I suppose it’s an intriguing query whether religion has to shoulder some blame for getting sex all but driven out of major movies, and didn’t care whether there was a MPAA rating system so parents could determine what’s suitable for their children or not (though if the way The Batman’s rated is any suggestion, that’s why we must consider said rating system sadly isn’t fully reliable, and it’s hardly new either). But if you look at how things are going with Disneyin example, the very corporation that owns Marvel, and consider how the Eternals, one of the least successful Marvel studio entries to date (even Morbius looks like it’s fumbled), you’ll notice in addition to the very muted approach it takes to heterosexual sex, it seems more interested in finding excuses to put homosexual emphasis onscreen in a major film instead. Why, that’s the theme Verhoeven is building upon with Benedetta too, in a possible mock to the church, which he probably would never do with Islam. So what’s his exact point, if he only sees Christianity as an issue, but not leftist/communist puritanical thinking?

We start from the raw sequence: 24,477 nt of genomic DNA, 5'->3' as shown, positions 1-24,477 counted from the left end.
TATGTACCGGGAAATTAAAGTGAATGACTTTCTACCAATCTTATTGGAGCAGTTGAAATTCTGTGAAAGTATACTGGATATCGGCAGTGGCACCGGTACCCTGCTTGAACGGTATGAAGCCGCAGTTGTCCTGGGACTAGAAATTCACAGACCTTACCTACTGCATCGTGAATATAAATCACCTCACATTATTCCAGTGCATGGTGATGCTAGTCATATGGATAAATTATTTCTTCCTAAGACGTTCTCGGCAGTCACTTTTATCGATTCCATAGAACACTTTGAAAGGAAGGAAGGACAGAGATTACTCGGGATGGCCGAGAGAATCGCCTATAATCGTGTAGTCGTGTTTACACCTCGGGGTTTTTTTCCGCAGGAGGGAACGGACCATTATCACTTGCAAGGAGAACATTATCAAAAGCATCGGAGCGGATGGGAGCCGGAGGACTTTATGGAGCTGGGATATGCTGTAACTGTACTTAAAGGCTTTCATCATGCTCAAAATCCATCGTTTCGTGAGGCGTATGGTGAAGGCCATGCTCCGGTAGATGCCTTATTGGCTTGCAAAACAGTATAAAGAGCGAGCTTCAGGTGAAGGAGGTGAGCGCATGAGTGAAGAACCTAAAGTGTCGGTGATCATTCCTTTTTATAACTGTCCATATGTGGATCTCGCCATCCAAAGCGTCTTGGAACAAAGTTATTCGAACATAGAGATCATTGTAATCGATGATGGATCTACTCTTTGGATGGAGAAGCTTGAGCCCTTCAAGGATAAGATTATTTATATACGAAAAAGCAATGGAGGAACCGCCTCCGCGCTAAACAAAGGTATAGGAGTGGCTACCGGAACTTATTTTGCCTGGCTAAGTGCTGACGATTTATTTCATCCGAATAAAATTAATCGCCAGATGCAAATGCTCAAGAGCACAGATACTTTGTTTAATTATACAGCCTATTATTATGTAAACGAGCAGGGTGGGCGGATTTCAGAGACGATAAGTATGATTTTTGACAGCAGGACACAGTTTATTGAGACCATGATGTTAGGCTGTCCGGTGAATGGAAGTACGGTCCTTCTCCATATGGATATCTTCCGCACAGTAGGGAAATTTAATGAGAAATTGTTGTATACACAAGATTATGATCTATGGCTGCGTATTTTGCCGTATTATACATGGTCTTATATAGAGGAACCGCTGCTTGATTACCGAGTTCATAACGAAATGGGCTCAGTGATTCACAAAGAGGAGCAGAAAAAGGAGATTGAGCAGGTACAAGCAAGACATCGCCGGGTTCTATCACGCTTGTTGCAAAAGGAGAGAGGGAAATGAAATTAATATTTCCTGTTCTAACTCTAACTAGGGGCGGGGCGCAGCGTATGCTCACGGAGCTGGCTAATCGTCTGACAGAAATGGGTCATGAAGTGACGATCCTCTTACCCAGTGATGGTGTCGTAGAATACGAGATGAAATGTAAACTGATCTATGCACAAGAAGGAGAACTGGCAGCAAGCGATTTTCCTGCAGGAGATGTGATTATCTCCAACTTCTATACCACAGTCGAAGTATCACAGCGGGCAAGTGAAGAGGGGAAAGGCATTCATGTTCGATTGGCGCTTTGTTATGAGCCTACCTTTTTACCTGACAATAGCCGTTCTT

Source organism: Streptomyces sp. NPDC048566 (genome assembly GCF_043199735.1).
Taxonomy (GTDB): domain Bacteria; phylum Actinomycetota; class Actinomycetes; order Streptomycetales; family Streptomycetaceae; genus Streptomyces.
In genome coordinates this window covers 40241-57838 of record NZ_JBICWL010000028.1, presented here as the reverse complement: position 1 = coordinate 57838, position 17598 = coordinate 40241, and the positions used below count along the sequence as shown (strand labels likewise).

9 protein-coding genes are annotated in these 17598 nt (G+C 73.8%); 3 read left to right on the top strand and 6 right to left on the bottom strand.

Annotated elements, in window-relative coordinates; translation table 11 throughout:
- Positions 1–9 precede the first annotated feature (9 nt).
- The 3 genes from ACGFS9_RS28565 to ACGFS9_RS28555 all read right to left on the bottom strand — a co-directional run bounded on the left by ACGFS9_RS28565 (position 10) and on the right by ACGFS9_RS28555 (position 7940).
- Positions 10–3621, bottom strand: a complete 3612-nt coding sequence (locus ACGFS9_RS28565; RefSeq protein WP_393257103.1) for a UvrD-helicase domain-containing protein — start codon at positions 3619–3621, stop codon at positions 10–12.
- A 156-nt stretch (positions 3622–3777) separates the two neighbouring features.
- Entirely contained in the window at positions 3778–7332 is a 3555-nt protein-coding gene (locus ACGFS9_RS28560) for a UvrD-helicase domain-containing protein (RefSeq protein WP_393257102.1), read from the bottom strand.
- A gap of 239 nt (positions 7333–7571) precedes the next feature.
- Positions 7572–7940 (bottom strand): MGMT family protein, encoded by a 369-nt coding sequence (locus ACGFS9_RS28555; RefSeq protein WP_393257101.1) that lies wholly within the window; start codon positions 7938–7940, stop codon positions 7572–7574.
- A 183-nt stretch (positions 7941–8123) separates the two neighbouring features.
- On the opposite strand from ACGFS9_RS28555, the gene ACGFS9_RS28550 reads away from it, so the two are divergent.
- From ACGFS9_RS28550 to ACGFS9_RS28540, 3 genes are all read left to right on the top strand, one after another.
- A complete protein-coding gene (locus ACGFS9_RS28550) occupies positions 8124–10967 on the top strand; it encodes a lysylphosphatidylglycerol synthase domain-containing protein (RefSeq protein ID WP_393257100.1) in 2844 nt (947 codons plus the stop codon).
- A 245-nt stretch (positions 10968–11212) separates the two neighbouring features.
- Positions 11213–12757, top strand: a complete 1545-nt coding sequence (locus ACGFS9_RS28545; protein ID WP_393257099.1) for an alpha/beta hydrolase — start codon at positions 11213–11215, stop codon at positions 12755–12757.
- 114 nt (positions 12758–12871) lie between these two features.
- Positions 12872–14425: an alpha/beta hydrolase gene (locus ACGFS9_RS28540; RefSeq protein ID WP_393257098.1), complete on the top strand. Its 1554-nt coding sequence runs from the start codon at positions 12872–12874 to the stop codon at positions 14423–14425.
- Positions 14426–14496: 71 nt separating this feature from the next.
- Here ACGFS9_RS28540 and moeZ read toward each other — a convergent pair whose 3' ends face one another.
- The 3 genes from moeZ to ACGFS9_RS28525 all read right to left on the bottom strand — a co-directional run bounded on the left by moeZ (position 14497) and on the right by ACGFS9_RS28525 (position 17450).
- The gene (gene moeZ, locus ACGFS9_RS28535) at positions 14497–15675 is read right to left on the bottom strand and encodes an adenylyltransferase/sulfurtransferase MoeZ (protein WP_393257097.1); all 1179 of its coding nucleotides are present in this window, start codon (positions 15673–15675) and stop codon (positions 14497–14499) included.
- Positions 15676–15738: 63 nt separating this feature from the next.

Something not discussed by Verhoeven and company, though it’s connected with the above issue, is that there’s a certain segment that wrongly and tragically is being sexualized in Hollywood, and it’s children, with the most troubling part being it’s actually been going on for over 20 years. Surely that’s not disturbing by contrast? Depending how things go, it’s enough to wonder if someday, movies like Stanley Kubrick’s Lolita adaptation, and Louis Malle’s Pretty Baby with young Brooke Shields, will suddenly be embraced as positive examples by Hollywood’s perverts, and then anti-censorship advocates will be put in between rocks and hard places about whether to defend them.